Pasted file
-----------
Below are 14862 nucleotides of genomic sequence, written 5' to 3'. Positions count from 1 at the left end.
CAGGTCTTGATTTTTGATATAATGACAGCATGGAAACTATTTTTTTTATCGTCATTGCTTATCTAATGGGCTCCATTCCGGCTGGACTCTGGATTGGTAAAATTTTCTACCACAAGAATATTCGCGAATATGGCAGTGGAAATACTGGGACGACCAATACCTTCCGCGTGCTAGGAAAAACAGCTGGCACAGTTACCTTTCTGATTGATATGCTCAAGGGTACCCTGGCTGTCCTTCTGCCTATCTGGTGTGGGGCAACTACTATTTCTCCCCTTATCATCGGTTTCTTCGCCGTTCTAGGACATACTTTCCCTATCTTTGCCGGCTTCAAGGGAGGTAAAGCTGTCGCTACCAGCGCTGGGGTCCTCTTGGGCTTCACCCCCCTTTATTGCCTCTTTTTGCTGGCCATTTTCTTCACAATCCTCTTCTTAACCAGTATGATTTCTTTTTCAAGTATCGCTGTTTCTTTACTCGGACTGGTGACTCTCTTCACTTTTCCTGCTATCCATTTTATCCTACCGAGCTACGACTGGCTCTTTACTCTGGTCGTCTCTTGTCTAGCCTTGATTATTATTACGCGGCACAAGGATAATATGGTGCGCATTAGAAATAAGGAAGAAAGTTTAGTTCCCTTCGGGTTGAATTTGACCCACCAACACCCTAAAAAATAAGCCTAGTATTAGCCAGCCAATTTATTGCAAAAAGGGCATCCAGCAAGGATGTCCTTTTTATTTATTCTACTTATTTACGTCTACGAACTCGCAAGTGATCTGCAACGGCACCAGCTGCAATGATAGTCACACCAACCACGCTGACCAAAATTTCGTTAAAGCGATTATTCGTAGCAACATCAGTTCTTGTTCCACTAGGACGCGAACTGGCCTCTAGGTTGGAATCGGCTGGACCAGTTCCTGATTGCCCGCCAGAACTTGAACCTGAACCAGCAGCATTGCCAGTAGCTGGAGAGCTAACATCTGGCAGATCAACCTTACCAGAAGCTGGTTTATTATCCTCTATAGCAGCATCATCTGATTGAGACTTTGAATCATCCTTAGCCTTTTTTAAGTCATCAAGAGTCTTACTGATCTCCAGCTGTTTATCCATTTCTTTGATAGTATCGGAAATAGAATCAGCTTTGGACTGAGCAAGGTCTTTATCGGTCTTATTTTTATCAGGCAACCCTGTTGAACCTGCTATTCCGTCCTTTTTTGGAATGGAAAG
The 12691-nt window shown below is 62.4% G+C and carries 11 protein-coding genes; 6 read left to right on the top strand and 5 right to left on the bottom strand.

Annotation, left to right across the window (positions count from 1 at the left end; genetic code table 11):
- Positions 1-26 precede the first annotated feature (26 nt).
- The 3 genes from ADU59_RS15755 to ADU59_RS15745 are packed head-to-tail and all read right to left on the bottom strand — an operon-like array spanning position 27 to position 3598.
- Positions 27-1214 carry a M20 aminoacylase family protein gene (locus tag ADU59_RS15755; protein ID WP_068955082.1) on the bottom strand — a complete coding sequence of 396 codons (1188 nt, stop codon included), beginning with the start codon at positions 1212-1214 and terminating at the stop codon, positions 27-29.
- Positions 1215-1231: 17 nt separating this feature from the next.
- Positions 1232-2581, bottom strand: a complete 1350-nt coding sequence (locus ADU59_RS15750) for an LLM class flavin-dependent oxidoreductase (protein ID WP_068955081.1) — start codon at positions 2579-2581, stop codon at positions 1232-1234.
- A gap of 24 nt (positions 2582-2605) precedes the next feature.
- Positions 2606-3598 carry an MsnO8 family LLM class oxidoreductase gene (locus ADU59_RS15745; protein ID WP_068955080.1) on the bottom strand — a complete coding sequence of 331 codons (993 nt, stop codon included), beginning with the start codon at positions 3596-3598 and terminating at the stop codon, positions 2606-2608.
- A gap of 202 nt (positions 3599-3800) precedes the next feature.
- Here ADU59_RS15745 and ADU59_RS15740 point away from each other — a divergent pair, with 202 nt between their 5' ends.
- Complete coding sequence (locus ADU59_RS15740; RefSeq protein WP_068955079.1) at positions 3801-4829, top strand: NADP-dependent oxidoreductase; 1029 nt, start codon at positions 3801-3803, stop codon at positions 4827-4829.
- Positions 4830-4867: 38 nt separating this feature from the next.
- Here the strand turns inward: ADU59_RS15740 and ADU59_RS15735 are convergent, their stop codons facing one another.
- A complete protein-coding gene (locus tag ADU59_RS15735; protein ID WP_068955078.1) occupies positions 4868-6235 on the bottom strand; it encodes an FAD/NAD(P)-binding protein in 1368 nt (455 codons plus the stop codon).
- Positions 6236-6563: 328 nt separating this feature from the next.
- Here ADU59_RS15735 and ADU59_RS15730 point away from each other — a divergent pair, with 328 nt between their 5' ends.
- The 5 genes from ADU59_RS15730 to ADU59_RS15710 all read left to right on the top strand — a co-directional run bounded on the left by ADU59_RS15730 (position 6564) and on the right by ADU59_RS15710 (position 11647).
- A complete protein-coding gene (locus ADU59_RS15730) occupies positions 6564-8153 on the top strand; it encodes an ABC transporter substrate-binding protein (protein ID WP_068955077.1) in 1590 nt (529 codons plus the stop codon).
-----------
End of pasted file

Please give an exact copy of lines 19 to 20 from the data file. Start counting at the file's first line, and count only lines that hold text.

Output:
- Here ADU59_RS15735 and ADU59_RS15730 point away from each other — a divergent pair, with 328 nt between their 5' ends.
- The 5 genes from ADU59_RS15730 to ADU59_RS15710 all read left to right on the top strand — a co-directional run bounded on the left by ADU59_RS15730 (position 6564) and on the right by ADU59_RS15710 (position 11647).